Get over the Windows 8 release already!

There are too many people whining about the fact that the Nokia Lumia 900 has been out for about half a year, and they’re already coming out with the next handset. The Nokia Lumia 920 has better specs and will run the new, supposedly non-backward compatible Windows Phone 8 OS. And ya, its coming out soon. So, that means people like myself have to bare with the fact that my awesome Lumia 900 will soon be outdated. However, despite all the coolness which is the Lumia 920 you won’t see me crying like a little girl who got pushed down on the playground by her future ex-husband.

Let me give you all a history lesson: decades ago someone came out with a handheld computing device. I forget what it was called. Then Apple released the Newton. It was an atrocious device with laughable handwriting recognition, and very difficult input methods otherwise. It bombed hard. Then the company known as 3com developed handheld computers most people would confuse with Palm Pilots nowadays. Not surprising since 3com sold to US Robotics who would later turn their mobile department into Palm, Inc. Then, the PalmPilot and the PalmOS was born. For many years Palm and Microsoft (with their many mobile offerings including Windows CE and the phone OS based on it, Windows Mobile) both held dominance in the mobile category becoming known as smart phones. Palm, Dell, HP, and a handful of others were the only ones making smart phones. Nokia had Symbian, and they did very well (what, with, like 1,000% market share in the cell phone world), but then came Research in Motion, or RIM for short, along with the BlackBerry smart phone. They soon overtook the smartphone market since they were easier to use, at least without a stylus, and much adored by IT departments and the large corporations they worked for.

At this point, Apple had lost the smartphone battle. Also at this point, Google was beginning to work on a little project known as Android… That is, they began Android before Apple began working on the iPhone. If that’s true, then why was there (and why does there continue to be) such fanfare over the Apple iPhone? It has very little to do with Apple or the “innovations” of the iPhone, and more to do with the iPod. The iPod was probably the best thing to happen to music (at least from the consumers point of view). It was simple to use, simple to control, and simple to load with your favorite songs. The mere idea of an iPod phone was nothing short of fantasy, though. It was impractical for Apple to make a smartphone. However, as you well know, they did it anyway. It wasn’t the fact that it was an Apple device, though, that made it such a success. It did have intuitive navigation, and nice first party “apps” as they came to be called. But the thing that drove iPhone sales was the fact that this was the much anticipated iPod phone. The entire Internet community had envisioned every possible concept for an iPod phone. It was talked about before Apple began actually working on it (supposedly). This is a device people had been waiting for: an iPod that is also my phone. Not even a year later, the iPhone was no longer “my iPod that I can make phone calls with.” It was now THE go-to smartphone for everyone who wanted to latest, most coolest… app (ha, you thought I was going to say “technology”). Why no fanfare over Google’s offering?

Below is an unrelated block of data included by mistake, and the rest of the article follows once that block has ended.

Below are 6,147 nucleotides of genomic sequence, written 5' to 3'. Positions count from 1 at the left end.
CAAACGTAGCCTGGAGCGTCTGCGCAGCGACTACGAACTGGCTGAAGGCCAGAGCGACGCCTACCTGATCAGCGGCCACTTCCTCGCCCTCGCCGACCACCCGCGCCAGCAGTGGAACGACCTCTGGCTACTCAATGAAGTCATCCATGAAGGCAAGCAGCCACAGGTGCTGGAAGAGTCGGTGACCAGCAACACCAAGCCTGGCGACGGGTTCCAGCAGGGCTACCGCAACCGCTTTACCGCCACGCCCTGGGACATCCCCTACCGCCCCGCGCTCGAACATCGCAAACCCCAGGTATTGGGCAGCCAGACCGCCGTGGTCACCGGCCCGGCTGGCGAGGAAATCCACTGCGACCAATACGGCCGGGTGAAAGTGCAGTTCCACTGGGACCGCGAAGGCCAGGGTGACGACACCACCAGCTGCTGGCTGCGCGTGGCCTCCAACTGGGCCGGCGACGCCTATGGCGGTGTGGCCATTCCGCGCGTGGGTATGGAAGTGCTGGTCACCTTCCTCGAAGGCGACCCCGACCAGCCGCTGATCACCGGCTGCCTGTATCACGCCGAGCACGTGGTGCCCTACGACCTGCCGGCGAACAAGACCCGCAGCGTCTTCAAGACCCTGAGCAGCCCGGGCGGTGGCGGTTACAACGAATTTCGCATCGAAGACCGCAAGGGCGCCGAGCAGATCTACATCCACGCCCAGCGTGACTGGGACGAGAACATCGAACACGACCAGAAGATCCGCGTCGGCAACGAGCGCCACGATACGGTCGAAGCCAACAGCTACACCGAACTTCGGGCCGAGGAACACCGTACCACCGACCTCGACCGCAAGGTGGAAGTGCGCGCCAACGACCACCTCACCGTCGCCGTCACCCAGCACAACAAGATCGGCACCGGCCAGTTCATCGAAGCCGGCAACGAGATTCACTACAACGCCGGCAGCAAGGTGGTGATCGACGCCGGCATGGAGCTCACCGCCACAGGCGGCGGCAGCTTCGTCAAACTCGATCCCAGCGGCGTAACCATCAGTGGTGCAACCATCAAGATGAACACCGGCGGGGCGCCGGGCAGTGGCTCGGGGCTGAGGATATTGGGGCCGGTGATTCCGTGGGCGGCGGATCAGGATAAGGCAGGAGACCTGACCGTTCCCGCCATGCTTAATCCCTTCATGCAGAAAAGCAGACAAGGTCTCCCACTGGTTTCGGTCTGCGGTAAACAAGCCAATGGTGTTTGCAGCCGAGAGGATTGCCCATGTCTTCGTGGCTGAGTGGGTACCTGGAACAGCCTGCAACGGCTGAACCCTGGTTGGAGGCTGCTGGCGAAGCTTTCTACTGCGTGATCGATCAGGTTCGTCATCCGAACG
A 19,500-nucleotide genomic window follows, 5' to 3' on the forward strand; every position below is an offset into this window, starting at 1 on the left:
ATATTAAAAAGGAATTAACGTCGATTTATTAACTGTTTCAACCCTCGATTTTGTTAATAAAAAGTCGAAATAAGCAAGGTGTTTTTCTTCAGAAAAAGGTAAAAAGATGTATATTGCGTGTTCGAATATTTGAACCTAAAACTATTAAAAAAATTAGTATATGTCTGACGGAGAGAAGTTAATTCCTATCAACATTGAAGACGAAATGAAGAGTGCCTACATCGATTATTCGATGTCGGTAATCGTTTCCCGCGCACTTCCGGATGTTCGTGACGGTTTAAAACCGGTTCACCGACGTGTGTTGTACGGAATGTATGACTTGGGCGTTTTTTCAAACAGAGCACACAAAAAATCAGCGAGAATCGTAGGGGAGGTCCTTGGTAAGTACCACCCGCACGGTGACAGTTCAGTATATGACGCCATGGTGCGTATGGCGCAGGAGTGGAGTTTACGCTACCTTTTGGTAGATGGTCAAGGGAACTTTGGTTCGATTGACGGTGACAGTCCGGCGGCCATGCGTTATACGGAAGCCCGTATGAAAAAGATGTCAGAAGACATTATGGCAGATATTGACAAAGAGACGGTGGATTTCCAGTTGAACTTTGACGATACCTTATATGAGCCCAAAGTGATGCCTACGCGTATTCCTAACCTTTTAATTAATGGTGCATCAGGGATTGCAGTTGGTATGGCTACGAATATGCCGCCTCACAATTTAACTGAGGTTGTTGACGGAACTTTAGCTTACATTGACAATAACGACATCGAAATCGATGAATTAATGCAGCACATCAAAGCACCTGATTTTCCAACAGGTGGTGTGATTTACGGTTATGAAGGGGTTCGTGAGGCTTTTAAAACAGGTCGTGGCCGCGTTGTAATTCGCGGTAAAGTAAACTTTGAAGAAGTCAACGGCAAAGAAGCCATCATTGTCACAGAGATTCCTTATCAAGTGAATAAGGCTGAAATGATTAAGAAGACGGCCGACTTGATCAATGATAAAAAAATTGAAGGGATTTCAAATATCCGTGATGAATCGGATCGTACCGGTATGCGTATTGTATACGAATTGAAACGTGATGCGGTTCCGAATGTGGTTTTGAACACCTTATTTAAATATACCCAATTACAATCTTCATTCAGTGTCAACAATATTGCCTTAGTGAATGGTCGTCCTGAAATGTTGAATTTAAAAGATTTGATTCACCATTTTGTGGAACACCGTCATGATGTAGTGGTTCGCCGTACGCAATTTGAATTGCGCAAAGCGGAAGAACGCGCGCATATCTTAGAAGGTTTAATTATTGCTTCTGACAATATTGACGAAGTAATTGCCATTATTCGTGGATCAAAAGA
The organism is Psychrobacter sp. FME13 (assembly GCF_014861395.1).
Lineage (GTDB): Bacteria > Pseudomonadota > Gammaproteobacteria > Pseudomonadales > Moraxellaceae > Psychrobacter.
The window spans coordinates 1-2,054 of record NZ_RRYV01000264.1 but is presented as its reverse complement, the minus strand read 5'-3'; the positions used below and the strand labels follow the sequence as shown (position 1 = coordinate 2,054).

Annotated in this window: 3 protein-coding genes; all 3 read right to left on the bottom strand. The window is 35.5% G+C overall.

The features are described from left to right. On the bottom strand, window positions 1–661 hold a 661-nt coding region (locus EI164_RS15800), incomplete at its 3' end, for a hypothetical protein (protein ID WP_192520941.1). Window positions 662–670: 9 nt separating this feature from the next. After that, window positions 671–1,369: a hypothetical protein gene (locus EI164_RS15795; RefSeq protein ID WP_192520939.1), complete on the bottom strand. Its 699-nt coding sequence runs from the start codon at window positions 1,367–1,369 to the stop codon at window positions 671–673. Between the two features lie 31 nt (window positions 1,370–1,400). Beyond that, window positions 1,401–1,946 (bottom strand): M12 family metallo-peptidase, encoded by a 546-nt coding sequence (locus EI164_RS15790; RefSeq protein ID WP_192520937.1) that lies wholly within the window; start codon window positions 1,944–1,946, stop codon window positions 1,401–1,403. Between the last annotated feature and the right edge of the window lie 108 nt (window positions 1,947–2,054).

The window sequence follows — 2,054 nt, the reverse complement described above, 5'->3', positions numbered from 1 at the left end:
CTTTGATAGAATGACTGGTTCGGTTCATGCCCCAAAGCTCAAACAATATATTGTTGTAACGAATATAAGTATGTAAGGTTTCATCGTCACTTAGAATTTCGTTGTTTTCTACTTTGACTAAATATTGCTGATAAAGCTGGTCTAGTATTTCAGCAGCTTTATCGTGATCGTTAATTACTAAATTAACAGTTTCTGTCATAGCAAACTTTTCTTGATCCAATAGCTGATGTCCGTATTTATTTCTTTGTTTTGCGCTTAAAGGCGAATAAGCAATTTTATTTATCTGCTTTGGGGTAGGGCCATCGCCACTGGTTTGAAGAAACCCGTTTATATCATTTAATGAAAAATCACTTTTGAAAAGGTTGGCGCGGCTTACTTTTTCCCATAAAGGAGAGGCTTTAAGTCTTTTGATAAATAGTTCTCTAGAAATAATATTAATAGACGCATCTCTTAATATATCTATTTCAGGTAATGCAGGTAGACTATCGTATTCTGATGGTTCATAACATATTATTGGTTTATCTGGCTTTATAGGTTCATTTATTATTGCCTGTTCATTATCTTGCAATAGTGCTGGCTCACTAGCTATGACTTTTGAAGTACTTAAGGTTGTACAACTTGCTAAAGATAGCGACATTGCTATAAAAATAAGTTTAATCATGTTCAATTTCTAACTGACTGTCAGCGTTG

Even though Google had many strong points in it’s Android operating system, besides beginning work on the OS before Apple did, Apple got their device to market first. Once the Google Nexus was finally released, on a small network known as T-Mobile no less, everyone wanted the “iPod phone.” Google also had to suffer from the envy of Apple lovers who wished for the open-ness of Android. Apple fan boys favorite retort was “Google stole that from the iPhone.” To this day, this argument makes no sense. Palm was using icons arranged in rows and columns for years before the iPod, much less the iPhone. They also allowed one to use the stylus to “slide” web pages up or down instead of using a scroll bar or arrow key. They also sold applications, played music and videos, browsed websites, synced e-mail, and had touch screens. Not to mention, Google began work on the Android operating system before Apple, and released the Nexus not long after. There was no time for Google to re-craft Android to mimic the iPhone. And why would they want to anyway. Android is running under a different philosophy.

If you don’t like the stock messaging app, you can replace it with a third-party app from the Marketplace (now Play store). You can do this with the browser, email, calendar, and even the home screen or the app market. You can also access root folders (the folders with all the system information in them) and change nearly anything! Of course, this comes at a price: you must be a Linux¬†genius¬†(or at least think you’re one) and if you mess anything up, you could ruin the whole phone. The iPhone, on the other hand, is locked down so neither you nor app developers can mess with system files. Android proponents will claim you lose functionality with this kind of software Nazi-ism. However, if you are unsure of what you are doing, and want something that is simple and just works, you should go with the iPhone.